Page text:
Posted on May 2, 2017
‘An 8-to-5 gig with a whole lot of overtime’
Nontraditional student balances law school, parenthood
Kriston Guillot interns at the Douglas County Legal Aid Society and Legal Services for Students, is president of the 3L class, serves as a Traffic Court justice and KU Law Student Ambassador, is member of the Moot Court Council and the Black Law Students Association and, above all, is a father. Guillot has dedicated the past three years to paving a fruitful future for his family.
For Guillot, law school was an unnatural, yet navigable, transition. After completing his undergraduate degree, Guillot spent nearly nine years in the pharmaceutical sales industry before heading to law school.
“I navigated the transition by treating school as my job,” Guillot said. “I worked at it like an 8-to-5 gig with a whole lot of overtime.”
Guillot said he overcame any doubts by honing his strengths and putting weaknesses in perspective. While law school can be challenging for anyone, Guillot balances more than just a full course load.
“There’s no true balance between being a father and a full-time student. I’m both all the time,” said Guillot. The father of 3-year-old Kai remembers his long-term goal – which is etched into the bracelet he wears every day – “Father/Lawyer for Kai.”
The juggling act between father and student is a demanding job, but Guillot still finds time to get involved. He says winning KU’s In-House Moot Court Competition was his most memorable experience in Green Hall.
“I remember sitting in the courtroom for the finals a year before. There, I saw the most outstanding competitors, people I admired, do what I could only dream of,” Guillot said. “Then a year later, when they announced my partner Erica and I as the winners, I couldn’t differentiate reality from the dream I had dreamed so often.”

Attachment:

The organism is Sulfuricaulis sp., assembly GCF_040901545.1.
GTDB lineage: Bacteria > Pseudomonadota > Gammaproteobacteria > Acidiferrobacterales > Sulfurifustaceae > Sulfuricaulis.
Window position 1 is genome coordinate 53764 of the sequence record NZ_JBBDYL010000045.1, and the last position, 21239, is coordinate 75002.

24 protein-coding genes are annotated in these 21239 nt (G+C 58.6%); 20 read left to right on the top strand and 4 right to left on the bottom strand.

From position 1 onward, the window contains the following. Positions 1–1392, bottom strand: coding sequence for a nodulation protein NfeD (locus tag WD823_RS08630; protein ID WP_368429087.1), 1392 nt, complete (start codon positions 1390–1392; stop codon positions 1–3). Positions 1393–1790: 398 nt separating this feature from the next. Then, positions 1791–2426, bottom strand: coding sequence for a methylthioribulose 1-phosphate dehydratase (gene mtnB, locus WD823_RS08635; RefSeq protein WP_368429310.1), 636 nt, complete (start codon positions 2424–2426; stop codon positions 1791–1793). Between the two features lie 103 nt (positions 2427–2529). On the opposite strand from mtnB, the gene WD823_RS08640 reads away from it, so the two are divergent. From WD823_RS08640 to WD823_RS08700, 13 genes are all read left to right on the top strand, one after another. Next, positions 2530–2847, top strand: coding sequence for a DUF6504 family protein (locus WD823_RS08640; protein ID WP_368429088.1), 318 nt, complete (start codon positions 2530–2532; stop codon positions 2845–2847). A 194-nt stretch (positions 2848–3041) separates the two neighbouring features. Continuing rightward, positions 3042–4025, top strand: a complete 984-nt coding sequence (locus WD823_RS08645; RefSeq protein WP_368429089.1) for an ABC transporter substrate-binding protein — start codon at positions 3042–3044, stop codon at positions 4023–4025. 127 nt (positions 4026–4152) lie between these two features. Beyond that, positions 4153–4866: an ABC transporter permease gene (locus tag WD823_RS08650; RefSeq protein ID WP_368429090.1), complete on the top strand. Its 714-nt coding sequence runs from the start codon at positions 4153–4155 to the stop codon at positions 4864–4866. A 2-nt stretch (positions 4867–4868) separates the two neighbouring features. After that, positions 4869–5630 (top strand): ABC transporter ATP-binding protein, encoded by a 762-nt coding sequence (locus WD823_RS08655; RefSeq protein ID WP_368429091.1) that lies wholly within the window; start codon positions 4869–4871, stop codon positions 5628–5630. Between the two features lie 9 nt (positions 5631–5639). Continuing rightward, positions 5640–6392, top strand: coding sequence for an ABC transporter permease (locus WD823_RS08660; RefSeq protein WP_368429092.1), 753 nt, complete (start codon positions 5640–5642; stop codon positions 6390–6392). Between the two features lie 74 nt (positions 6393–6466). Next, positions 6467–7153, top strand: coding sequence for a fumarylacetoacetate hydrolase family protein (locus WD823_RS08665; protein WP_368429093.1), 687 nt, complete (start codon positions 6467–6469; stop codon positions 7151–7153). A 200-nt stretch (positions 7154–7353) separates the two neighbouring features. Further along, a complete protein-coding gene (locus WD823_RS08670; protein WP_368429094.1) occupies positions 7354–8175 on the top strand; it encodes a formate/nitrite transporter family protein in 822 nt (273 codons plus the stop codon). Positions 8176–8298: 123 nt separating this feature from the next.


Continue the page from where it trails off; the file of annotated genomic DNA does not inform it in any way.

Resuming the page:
Guillot’s dreams continued to come true in February when he was selected as a University of Kansas Man of Merit. Guillot was recognized for his commitment to social justice, advocating for youth and positively defining masculinity.
“I was raised by loving parents who would help anyone and expected me to do the same,” Guillot said. “They taught me that life is only measured by what we do for others. We are all blessed with unique gifts and talents that should be freely shared to fulfill our true purpose and change the world for the better.”
Guillot’s countless overtime hours and sacrifice paid off. After graduation, he will work as a litigation associate at Polsinelli PC in Kansas City, Missouri. His biggest hope for the future? “I most look forward to growing as a litigator and learning from great professionals at Polsinelli.”
— Rachel Riggs
This post is the first in a series highlighting just a few exceptional members of KU Law’s Class of 2017. Check out James Houston Bales’ story, and stay tuned for more graduate profiles as we count down to the Hooding Ceremony on May 13.